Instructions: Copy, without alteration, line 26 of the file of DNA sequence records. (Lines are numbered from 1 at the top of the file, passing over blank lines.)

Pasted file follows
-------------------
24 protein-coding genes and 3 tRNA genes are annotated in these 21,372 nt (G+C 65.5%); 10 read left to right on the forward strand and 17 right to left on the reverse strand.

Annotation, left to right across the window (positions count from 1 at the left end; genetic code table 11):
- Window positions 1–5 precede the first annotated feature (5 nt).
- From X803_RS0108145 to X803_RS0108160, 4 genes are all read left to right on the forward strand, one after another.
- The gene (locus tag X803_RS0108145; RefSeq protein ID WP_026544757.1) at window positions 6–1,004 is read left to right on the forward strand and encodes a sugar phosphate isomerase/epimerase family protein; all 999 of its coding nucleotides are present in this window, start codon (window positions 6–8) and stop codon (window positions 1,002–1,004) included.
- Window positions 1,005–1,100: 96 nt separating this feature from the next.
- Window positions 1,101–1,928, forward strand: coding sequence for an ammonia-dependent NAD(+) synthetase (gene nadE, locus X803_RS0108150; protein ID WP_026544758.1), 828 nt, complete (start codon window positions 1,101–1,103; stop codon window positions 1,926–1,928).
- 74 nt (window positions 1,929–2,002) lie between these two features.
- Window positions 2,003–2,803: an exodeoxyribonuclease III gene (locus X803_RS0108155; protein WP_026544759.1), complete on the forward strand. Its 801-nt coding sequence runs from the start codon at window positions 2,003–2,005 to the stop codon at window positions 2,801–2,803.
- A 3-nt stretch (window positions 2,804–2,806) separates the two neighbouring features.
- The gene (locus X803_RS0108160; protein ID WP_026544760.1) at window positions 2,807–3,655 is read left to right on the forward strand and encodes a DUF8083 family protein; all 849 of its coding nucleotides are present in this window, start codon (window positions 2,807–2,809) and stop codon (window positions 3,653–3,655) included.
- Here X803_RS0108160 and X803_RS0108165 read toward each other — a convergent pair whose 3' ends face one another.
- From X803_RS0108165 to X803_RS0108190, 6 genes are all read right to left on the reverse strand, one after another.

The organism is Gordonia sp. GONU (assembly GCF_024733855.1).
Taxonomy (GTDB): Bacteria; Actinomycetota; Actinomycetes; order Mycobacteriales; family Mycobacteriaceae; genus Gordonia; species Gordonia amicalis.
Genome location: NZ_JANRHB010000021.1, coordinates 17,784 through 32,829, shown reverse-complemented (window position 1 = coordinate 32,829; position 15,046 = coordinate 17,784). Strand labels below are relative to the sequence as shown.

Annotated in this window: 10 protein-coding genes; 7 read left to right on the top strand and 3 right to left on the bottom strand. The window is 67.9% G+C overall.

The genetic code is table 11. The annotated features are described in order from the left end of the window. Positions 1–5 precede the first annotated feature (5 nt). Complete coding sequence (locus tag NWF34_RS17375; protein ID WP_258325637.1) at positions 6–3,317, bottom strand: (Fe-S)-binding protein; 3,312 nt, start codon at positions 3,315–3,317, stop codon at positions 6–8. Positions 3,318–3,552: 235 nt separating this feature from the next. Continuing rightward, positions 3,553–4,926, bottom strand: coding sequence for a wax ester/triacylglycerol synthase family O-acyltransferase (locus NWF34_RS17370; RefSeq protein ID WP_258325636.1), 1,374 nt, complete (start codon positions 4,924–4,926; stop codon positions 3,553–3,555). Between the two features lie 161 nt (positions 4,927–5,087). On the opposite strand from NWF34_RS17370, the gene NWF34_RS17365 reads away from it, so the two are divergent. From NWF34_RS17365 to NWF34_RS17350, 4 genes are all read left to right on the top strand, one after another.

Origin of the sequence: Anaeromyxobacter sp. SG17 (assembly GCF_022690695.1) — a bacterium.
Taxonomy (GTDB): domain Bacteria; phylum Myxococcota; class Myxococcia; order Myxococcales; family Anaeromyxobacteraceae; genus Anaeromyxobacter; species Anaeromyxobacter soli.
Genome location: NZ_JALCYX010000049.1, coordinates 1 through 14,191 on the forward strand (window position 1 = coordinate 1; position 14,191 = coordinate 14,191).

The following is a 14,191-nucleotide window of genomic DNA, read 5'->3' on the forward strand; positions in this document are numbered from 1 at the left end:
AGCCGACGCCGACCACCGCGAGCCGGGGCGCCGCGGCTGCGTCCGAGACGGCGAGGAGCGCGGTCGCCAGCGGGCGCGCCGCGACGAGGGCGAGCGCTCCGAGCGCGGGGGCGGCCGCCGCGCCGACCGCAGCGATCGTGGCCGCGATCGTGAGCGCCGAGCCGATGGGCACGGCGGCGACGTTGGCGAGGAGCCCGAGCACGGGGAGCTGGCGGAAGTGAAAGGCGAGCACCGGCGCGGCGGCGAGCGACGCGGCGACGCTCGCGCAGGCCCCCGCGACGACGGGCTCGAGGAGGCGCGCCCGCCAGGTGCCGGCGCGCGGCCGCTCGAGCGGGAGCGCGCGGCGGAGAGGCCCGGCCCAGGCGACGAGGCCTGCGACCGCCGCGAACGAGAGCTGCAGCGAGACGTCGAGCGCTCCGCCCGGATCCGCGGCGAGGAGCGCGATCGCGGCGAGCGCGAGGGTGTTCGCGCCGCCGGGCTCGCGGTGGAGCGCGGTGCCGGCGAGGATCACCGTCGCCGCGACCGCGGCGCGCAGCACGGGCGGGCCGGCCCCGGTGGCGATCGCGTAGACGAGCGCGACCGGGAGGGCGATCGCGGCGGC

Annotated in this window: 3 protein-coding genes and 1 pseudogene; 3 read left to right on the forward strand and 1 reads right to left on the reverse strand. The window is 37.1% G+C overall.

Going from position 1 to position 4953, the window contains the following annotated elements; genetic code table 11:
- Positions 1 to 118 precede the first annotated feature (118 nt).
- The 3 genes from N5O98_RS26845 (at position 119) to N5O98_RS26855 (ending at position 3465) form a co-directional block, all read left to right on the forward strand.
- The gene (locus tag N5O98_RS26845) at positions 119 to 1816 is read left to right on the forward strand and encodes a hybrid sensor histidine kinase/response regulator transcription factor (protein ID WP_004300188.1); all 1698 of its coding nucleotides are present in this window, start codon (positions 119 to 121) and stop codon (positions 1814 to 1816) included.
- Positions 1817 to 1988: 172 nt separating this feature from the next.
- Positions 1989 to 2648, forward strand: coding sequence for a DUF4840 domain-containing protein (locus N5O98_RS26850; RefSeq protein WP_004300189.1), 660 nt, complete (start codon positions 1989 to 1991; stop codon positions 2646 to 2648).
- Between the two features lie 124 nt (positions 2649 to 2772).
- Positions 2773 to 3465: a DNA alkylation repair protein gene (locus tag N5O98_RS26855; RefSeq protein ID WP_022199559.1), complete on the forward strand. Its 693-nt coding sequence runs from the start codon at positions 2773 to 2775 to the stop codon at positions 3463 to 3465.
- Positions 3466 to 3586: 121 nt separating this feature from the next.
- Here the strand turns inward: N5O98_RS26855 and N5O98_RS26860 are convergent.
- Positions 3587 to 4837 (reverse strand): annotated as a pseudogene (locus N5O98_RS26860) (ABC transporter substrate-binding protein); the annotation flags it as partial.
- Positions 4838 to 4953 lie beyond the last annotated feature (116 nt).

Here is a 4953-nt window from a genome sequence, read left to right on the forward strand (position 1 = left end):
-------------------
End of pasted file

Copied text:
- Positions 1 to 118 precede the first annotated feature (118 nt).